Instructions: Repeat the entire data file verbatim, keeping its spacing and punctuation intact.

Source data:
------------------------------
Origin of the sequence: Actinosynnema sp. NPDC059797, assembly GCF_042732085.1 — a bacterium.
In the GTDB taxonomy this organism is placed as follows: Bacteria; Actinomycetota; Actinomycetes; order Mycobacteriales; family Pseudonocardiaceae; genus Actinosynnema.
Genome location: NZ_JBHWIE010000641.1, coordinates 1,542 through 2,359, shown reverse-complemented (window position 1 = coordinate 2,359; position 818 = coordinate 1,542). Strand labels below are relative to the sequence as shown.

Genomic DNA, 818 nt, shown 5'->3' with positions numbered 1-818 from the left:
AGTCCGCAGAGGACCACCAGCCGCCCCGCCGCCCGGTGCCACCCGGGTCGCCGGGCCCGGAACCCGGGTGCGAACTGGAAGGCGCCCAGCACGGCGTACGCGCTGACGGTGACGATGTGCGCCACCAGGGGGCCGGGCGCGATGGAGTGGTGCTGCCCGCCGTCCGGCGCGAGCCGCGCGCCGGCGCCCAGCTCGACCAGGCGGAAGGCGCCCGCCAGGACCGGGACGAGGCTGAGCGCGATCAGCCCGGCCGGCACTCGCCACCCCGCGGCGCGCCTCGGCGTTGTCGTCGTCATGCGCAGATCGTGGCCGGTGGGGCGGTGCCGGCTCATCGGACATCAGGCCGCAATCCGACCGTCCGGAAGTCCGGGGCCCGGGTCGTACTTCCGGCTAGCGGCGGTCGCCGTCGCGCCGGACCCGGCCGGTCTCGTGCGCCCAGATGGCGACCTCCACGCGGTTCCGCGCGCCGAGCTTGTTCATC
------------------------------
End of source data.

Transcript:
Origin of the sequence: Actinosynnema sp. NPDC059797, assembly GCF_042732085.1 — a bacterium.
In the GTDB taxonomy this organism is placed as follows: Bacteria; Actinomycetota; Actinomycetes; order Mycobacteriales; family Pseudonocardiaceae; genus Actinosynnema.
Genome location: NZ_JBHWIE010000641.1, coordinates 1,542 through 2,359, shown reverse-complemented (window position 1 = coordinate 2,359; position 818 = coordinate 1,542). Strand labels below are relative to the sequence as shown.

Genomic DNA, 818 nt, shown 5'->3' with positions numbered 1-818 from the left:
AGTCCGCAGAGGACCACCAGCCGCCCCGCCGCCCGGTGCCACCCGGGTCGCCGGGCCCGGAACCCGGGTGCGAACTGGAAGGCGCCCAGCACGGCGTACGCGCTGACGGTGACGATGTGCGCCACCAGGGGGCCGGGCGCGATGGAGTGGTGCTGCCCGCCGTCCGGCGCGAGCCGCGCGCCGGCGCCCAGCTCGACCAGGCGGAAGGCGCCCGCCAGGACCGGGACGAGGCTGAGCGCGATCAGCCCGGCCGGCACTCGCCACCCCGCGGCGCGCCTCGGCGTTGTCGTCGTCATGCGCAGATCGTGGCCGGTGGGGCGGTGCCGGCTCATCGGACATCAGGCCGCAATCCGACCGTCCGGAAGTCCGGGGCCCGGGTCGTACTTCCGGCTAGCGGCGGTCGCCGTCGCGCCGGACCCGGCCGGTCTCGTGCGCCCAGATGGCGACCTCCACGCGGTTCCGCGCGCCGAGCTTGTTCATC